Mate of mine who is a driver, out of Bristol, usually tells me if anything is around and if it's convenient I wander over for a look. Occasionally get a good one though (like 'Union of South Africa' on full chat, I was the only person there to see it. I did have to leave England v Australia for 15 min though but the timing was perfect - left pub, walked down, waited on bridge 1 minute, train went past, walked back to pub. And that was special, the only A4 I had never seen).

Yesterday the b*gg*r was 30 minutes early. :}

surely not
11th May 2004, 11:12
I can remember being taken to Brookwood station as a young lad to watch 'Mallard' going through on a special to Bournemouth.

It was a very impressive sight and made a very different noise to the Bullied pacifics that were the normal express engines I saw.

For looks though, I would say that the Kings and Duchess Class Pacifics were the best.

MadsDad
11th May 2004, 12:09
Ah. The duck. (As opposed to the 'Mucky Duck', which was Golden Eagle).

Diferent type of valve gear and valves would account for most of the noise difference (plus a proper exhaust beat). (Incidentally Mallard had Walschaerts valve gear, named after the inventor who was one of the four famous Belgians).

I'll get my anorak.

IB4138
12th May 2004, 09:17
The local hystorical society have informed me that Dinting Railway Centre closed, as it's lease ran out and the landlord wanted the land back. Seem to recall that the landlord was....British Rail!

MadsDad
12th May 2004, 09:44
IB. Why is that a surprise? They are totally seperate organisations and BR was acting as a commercial landlord (within BR the property lettings department (and it was a big department, think about all the space they rent out in, and above, stations, viaduct arches, coal yards etc.) was totally seperate from the railway operating departments).

And it would be less of a surprise if you consider some of the other things that happen. For instance ballast is shipped from the quarry, at Okehampton, to Scotland. By sea (it was cheaper to the PW dept. than to pay the freight dept. to run a train). Also a lot of rolling stock is moved by road to maintenance depots - cheaper to hire a lorry than to pay the track charges. Even though the money is going out of the business rather than recycling within it. And would keep traffic off the road.

Accountants have a lot to answer for.

Shaggy Sheep Driver
12th May 2004, 11:34
OK, guys, where can I go to see a 'Duchess' pacific on the main line? I live in Cheshire, so the nearer the better;) .

SSD

IB4138
13th May 2004, 08:13
SSD

Take a look at:

www.prclt.co.uk

Evening Star
17th May 2004, 08:19
Dinting and the British Rail Property Board. Now why am I not surprised! Got a book entitled 'The Railway Surveyors' (just had to you understand), which has a lot of interesting stuff about the original surveys (lots of cloak and dagger stuff, including surveys at night to avoid locla landowners!),and then finishes with an over sanitised bit about the Property Board. What it nevers says it the remit given to the folks at the Property Board seems totally at odds with maintaining a viable railway network, and they seem keen to follow that remit to the end regardless. Sale of old trackbeds is the classic short sighted thinking that in a number of cases is causing complication where the closure was a closure too far and there is case for reopening. Parts of the Waverley route and the Keswick branch come to immediate mind.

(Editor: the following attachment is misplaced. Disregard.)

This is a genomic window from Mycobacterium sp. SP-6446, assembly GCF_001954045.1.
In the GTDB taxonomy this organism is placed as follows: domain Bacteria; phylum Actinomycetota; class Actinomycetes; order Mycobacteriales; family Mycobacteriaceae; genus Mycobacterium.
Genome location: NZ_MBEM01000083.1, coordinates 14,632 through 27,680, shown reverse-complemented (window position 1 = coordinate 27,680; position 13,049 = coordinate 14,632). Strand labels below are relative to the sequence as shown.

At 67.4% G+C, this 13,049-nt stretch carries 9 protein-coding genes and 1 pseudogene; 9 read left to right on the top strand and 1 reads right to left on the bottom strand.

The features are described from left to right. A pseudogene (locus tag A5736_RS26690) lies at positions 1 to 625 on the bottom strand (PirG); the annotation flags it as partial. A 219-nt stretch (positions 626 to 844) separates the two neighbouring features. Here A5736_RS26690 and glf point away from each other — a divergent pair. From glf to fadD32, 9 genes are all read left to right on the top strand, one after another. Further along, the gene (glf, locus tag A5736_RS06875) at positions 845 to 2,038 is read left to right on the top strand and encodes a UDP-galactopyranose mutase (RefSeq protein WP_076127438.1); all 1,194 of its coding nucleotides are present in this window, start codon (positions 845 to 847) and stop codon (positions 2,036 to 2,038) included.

As for the carriage of locomotives by road, I notice that there is at least specialist road haulage company doing very well out of this situation. As I understand it, it is not only track access costs, it is unavailability of paths (railway equivalent of landing slots). This particularly applies to shunting engines with a maximum speed of 20mph or other speed restricted crippled locomotives/stock. Whereas years ago one could stuff them inside a class 9 train or find space in the timetable, now it is road haulage. Another example of the consequence of the shortsighted \'rationalisation\' of our railway system. Whatever, it always strikes me as a spectacular own goal to see a railway engine being lowloaded down a motorway.

IB4138
17th May 2004, 09:44
I think the first of the new Virgin units was built in Brum and then transported by road to Germany for testing by road, as it was not passed to run or be towed on BR metals.

During this move it killed a motorist, when it came off the back of the lowloader on the M40 and crushed his car! So without turning a wheel in the UK the new units were responsible for their first faitality.:sad:

Bre901
30th May 2004, 11:43
Thanks to The Beeb (http://news.bbc.co.uk/2/hi/in_pictures/3760485.stm)

RB is pictured on 3 of the 5 pics ;)

Onan the Clumsy
30th May 2004, 14:15
IB Did that unit eventually turn up for sale in the East End?

Well it DID fall off the back of a lorry.